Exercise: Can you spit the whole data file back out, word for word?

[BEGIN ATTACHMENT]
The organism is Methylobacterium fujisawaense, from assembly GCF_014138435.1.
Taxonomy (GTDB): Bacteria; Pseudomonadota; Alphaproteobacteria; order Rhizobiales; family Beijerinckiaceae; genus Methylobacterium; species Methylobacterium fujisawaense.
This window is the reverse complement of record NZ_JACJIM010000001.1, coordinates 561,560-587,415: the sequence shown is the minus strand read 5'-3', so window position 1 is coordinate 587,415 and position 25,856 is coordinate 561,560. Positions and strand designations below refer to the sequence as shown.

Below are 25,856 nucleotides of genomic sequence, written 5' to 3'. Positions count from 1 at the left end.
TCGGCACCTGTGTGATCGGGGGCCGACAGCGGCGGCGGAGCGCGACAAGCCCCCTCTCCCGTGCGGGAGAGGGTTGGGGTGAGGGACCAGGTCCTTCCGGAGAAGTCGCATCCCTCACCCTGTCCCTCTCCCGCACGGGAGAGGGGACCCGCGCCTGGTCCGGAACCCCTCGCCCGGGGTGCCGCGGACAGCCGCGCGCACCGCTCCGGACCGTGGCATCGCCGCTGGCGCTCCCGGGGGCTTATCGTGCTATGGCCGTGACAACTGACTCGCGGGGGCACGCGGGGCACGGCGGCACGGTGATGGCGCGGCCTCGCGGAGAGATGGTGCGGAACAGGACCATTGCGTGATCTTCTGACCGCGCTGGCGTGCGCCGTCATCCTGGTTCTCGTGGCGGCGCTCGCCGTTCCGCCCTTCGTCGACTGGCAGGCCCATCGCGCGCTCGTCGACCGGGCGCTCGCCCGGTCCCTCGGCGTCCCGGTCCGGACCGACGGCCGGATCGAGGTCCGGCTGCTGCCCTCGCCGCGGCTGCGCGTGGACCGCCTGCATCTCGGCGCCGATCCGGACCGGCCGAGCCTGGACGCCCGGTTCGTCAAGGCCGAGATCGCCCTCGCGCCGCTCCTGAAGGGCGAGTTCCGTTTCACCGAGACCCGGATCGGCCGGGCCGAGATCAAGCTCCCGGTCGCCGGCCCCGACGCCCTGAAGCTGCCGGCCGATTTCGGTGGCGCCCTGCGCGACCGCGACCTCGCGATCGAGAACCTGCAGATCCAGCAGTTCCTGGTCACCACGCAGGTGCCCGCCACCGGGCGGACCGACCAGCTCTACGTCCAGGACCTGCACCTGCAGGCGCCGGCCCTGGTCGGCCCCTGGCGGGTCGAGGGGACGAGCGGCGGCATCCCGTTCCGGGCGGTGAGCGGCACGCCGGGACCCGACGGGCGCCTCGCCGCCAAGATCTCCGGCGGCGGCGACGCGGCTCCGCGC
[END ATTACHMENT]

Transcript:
The organism is Methylobacterium fujisawaense, from assembly GCF_014138435.1.
Taxonomy (GTDB): Bacteria; Pseudomonadota; Alphaproteobacteria; order Rhizobiales; family Beijerinckiaceae; genus Methylobacterium; species Methylobacterium fujisawaense.
This window is the reverse complement of record NZ_JACJIM010000001.1, coordinates 561,560-587,415: the sequence shown is the minus strand read 5'-3', so window position 1 is coordinate 587,415 and position 25,856 is coordinate 561,560. Positions and strand designations below refer to the sequence as shown.

Below are 25,856 nucleotides of genomic sequence, written 5' to 3'. Positions count from 1 at the left end.
TCGGCACCTGTGTGATCGGGGGCCGACAGCGGCGGCGGAGCGCGACAAGCCCCCTCTCCCGTGCGGGAGAGGGTTGGGGTGAGGGACCAGGTCCTTCCGGAGAAGTCGCATCCCTCACCCTGTCCCTCTCCCGCACGGGAGAGGGGACCCGCGCCTGGTCCGGAACCCCTCGCCCGGGGTGCCGCGGACAGCCGCGCGCACCGCTCCGGACCGTGGCATCGCCGCTGGCGCTCCCGGGGGCTTATCGTGCTATGGCCGTGACAACTGACTCGCGGGGGCACGCGGGGCACGGCGGCACGGTGATGGCGCGGCCTCGCGGAGAGATGGTGCGGAACAGGACCATTGCGTGATCTTCTGACCGCGCTGGCGTGCGCCGTCATCCTGGTTCTCGTGGCGGCGCTCGCCGTTCCGCCCTTCGTCGACTGGCAGGCCCATCGCGCGCTCGTCGACCGGGCGCTCGCCCGGTCCCTCGGCGTCCCGGTCCGGACCGACGGCCGGATCGAGGTCCGGCTGCTGCCCTCGCCGCGGCTGCGCGTGGACCGCCTGCATCTCGGCGCCGATCCGGACCGGCCGAGCCTGGACGCCCGGTTCGTCAAGGCCGAGATCGCCCTCGCGCCGCTCCTGAAGGGCGAGTTCCGTTTCACCGAGACCCGGATCGGCCGGGCCGAGATCAAGCTCCCGGTCGCCGGCCCCGACGCCCTGAAGCTGCCGGCCGATTTCGGTGGCGCCCTGCGCGACCGCGACCTCGCGATCGAGAACCTGCAGATCCAGCAGTTCCTGGTCACCACGCAGGTGCCCGCCACCGGGCGGACCGACCAGCTCTACGTCCAGGACCTGCACCTGCAGGCGCCGGCCCTGGTCGGCCCCTGGCGGGTCGAGGGGACGAGCGGCGGCATCCCGTTCCGGGCGGTGAGCGGCACGCCGGGACCCGACGGGCGCCTCGCCGCCAAGATCTCCGGCGGCGGCGACGCGGCTCCGCGC